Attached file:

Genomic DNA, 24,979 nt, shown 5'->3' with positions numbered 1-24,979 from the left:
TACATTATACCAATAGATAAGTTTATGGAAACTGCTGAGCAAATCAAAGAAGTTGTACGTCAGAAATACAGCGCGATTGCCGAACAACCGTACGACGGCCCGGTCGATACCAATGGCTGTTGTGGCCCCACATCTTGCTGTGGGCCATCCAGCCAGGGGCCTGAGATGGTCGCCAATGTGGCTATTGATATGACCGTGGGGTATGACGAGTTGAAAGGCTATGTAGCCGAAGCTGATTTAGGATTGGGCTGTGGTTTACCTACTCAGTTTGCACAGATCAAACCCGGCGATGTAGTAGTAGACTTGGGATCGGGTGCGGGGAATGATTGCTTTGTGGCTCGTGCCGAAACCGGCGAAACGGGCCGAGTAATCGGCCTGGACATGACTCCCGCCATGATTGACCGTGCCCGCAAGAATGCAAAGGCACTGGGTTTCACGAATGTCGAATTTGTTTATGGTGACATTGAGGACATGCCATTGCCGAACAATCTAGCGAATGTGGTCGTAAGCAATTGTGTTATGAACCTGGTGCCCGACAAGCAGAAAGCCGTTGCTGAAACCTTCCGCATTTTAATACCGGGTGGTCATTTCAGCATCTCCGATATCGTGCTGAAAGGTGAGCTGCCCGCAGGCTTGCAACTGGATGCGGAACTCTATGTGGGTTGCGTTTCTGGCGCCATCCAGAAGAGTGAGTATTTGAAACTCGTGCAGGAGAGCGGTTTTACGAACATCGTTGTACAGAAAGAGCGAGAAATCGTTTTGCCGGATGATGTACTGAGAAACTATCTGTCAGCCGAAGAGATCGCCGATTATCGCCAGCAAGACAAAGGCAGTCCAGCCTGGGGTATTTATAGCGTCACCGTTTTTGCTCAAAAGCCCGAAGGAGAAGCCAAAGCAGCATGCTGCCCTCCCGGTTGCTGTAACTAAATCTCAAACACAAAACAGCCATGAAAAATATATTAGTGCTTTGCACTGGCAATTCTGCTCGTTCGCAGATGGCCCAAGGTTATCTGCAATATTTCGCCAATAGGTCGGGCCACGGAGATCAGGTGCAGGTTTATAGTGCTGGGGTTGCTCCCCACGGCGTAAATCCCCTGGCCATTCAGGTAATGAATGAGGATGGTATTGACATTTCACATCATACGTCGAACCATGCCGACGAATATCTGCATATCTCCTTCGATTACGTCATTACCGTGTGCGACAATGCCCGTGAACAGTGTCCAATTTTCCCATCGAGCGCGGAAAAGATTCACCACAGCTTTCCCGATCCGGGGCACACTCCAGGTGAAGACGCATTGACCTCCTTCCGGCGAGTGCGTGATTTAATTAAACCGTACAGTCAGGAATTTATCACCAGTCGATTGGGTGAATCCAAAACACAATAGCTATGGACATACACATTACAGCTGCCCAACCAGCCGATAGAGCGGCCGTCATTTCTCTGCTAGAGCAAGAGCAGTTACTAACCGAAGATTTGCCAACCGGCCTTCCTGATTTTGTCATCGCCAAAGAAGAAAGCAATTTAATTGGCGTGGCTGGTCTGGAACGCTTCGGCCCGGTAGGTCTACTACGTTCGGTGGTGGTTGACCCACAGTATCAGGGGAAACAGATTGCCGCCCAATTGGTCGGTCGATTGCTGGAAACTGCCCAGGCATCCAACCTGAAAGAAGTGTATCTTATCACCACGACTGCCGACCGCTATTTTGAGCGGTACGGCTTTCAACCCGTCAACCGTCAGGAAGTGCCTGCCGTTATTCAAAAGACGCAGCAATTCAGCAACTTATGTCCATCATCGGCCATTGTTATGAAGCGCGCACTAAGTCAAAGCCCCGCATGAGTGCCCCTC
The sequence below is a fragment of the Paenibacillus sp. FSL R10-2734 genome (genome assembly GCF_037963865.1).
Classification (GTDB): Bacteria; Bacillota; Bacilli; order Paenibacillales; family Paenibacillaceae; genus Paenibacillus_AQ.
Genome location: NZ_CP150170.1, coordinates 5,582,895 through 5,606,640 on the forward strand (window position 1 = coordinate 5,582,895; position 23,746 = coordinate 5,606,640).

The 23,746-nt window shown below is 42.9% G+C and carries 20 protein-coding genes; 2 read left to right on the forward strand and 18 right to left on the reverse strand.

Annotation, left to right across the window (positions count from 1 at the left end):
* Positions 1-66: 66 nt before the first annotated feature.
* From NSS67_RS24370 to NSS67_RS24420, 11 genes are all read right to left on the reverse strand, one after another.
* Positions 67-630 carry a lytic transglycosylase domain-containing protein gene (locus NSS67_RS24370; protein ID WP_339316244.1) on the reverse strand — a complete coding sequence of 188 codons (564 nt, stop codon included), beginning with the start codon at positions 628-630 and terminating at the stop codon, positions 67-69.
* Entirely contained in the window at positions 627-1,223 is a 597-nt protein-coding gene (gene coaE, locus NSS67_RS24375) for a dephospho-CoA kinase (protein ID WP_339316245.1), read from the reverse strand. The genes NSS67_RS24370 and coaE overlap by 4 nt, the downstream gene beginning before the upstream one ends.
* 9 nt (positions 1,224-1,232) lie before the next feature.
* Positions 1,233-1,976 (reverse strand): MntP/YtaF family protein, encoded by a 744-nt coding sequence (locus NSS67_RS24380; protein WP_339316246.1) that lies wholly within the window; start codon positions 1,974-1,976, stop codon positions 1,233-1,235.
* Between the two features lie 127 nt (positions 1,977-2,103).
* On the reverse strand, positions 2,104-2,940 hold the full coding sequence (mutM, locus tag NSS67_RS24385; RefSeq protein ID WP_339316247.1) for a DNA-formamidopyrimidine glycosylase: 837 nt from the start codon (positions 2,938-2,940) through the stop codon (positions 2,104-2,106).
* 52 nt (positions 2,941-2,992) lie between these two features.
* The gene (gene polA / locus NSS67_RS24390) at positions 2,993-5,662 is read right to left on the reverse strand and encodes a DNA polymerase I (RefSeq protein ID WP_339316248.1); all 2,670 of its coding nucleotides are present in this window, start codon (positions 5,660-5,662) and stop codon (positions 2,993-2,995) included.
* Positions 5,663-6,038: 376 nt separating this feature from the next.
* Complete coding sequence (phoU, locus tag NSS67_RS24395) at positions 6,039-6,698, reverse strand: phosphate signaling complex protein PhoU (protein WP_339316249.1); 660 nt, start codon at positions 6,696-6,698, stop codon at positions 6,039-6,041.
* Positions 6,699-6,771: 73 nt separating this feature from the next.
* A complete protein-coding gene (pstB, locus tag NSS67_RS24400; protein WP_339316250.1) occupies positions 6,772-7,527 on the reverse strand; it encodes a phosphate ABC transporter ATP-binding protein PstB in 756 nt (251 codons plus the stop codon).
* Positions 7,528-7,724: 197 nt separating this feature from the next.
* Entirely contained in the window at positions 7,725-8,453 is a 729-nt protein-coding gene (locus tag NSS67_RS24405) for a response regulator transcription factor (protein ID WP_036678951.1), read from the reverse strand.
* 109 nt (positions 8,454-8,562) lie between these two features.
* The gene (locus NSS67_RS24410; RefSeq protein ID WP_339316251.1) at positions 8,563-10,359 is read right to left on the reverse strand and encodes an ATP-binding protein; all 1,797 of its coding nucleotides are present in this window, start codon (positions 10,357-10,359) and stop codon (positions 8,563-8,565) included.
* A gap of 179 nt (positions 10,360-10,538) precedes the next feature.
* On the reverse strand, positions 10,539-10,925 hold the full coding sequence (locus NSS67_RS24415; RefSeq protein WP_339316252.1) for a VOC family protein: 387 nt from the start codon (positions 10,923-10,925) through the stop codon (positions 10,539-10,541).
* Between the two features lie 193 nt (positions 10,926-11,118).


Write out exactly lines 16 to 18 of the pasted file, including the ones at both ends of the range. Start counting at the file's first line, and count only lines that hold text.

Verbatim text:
* 52 nt (positions 2,941-2,992) lie between these two features.
* The gene (gene polA / locus NSS67_RS24390) at positions 2,993-5,662 is read right to left on the reverse strand and encodes a DNA polymerase I (RefSeq protein ID WP_339316248.1); all 2,670 of its coding nucleotides are present in this window, start codon (positions 5,660-5,662) and stop codon (positions 2,993-2,995) included.
* Positions 5,663-6,038: 376 nt separating this feature from the next.